Thrower of power
Energy Secretary Alfonso Cusi just called for mountains of investments in the electricity sector, timing his sales pitch with the 50th Asean Summit.
He said in a business forum that if the Philippines should catch up on infrastructure, it would need more power plants in the next 20 years.
His estimate: new capacity of 43,000 megawatts (MW).
The administration of the motor-biking Duterte Harley has already bandied around its ambitious P8-trillion infrastructure program, matching it with the mantra “Build, Build, Build,” even without digging a single speck of dirt.
Cusi’s 43,000-MW capacity would be more than double our present capacity. Based on the construction cost of $1,500 per kilowatt of capacity, the Cusi sales pitch would entail an amazing price tag of at least P3 trillion.
Where in the world would we get the money? From foreign investors, based on the electricity gospel according to Cusi.
Given the Cusi scenario, the Department of Energy (DOE) and the Energy Regulatory Commission (ERC) would have to do a lot of hard work.
In the last 15 years of the Electric Power Industry Reform Act (Epira), hailed as our salvation from high electricity prices (the second highest in Asia), prices even went up by about 130 percent.
All this time, did we hear from either the DOE or the ERC, even a lip service at that, for a cursory review of the Epira?
Then and now, the biggest problem in the electricity industry would still be this monster called “cross-ownership” between generating and distribution companies.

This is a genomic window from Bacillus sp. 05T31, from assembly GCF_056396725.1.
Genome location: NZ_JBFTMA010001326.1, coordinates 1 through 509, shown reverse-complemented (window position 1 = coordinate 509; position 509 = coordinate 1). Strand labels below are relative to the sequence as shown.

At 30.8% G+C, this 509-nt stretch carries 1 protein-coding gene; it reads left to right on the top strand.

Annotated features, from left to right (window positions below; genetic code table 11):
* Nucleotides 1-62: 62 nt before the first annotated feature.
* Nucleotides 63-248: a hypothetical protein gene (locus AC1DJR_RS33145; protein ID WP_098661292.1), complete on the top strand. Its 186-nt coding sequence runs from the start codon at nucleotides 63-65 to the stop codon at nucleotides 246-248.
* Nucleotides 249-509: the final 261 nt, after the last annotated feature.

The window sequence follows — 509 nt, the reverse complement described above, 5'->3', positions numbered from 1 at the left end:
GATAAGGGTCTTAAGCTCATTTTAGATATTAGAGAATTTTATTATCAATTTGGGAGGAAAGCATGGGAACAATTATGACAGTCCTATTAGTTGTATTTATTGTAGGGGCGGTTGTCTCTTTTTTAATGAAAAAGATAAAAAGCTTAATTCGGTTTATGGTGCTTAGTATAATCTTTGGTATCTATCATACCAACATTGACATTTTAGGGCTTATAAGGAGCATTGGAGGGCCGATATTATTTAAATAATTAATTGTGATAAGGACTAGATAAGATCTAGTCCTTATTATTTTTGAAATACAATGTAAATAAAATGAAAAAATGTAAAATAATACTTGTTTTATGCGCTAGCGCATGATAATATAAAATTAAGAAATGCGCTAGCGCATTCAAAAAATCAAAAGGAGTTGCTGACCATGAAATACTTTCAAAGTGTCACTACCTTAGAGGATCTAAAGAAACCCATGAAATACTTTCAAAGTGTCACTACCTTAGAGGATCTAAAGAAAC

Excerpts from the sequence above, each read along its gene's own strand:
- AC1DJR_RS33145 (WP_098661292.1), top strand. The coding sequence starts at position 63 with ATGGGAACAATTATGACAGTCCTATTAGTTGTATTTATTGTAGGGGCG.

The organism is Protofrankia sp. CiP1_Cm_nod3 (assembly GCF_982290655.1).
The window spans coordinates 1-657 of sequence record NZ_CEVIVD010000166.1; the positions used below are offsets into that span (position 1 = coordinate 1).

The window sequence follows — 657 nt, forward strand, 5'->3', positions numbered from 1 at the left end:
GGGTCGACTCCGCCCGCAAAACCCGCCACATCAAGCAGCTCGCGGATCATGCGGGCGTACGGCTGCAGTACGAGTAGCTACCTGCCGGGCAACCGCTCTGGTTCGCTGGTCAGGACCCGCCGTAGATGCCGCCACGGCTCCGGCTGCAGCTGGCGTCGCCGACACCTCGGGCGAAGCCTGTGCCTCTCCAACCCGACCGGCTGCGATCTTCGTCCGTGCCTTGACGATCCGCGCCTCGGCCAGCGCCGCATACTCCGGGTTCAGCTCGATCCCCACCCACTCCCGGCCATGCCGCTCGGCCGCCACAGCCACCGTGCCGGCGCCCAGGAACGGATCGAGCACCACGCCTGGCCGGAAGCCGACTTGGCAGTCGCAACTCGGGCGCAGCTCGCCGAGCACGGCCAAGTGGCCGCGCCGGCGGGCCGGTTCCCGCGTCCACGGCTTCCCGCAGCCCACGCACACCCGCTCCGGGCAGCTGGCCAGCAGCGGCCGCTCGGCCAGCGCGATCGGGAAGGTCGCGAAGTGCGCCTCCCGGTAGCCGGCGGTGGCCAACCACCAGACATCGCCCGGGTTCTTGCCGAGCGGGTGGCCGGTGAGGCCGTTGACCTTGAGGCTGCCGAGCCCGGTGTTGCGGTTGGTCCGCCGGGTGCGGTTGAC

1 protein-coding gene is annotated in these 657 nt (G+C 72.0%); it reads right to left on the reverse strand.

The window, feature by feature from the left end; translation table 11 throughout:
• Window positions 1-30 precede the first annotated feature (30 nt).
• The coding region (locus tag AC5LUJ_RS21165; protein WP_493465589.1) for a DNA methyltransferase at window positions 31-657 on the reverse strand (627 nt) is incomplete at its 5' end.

By the way, the original Epira draft shunned cross-ownership. An influential lawmaker fought for its inclusion.
The monster allowed power companies to go into sweetheart deals among themselves anytime and behind closed doors. Locked!
Thus, the open market Wholesale Electricity Spot Market (WESM), designed to set prices based on conditions in the market, suffered from erectile dysfunction.
On the average, so-called bilateral contracts between generating and distribution companies accounted for 89 percent of electricity consumption, while the WESM only got 11 percent.
Based on official figures, all three sections of the power sector recorded drops in prices in the past six years. Yehey!
From March 2016 to March 2017, our typical electricity bill would show a drop of 0.68 percent, with transmission rates down 17 percent, and distribution down 14 percent.
Surprise! Generation showed an increase of 2 percent, which almost wiped out the reduction in transmission and distribution rates.
The generation component is so big, it normally accounts for 60 percent of our bills.
Certain groups surely defended “bilateral contracts” as the safeguard against spikes in prices. They forgot to say that the contracts would also tie us down for several lifetimes.
Historically, WESM showed much lower prices. Last December for instance, WESM quoted a price of P2.1 per KWh versus prices in bilateral contracts of P3.67 to 4.35 per KWh.
WESM quotes were more than 50 percent lower than what they were about six years ago.
Clearly, the open market could offer better prices, yet almost 90 percent of the electricity supply still came from these sweetheart deals.
The DOE and the ERC would have to find ways to scrap those contracts.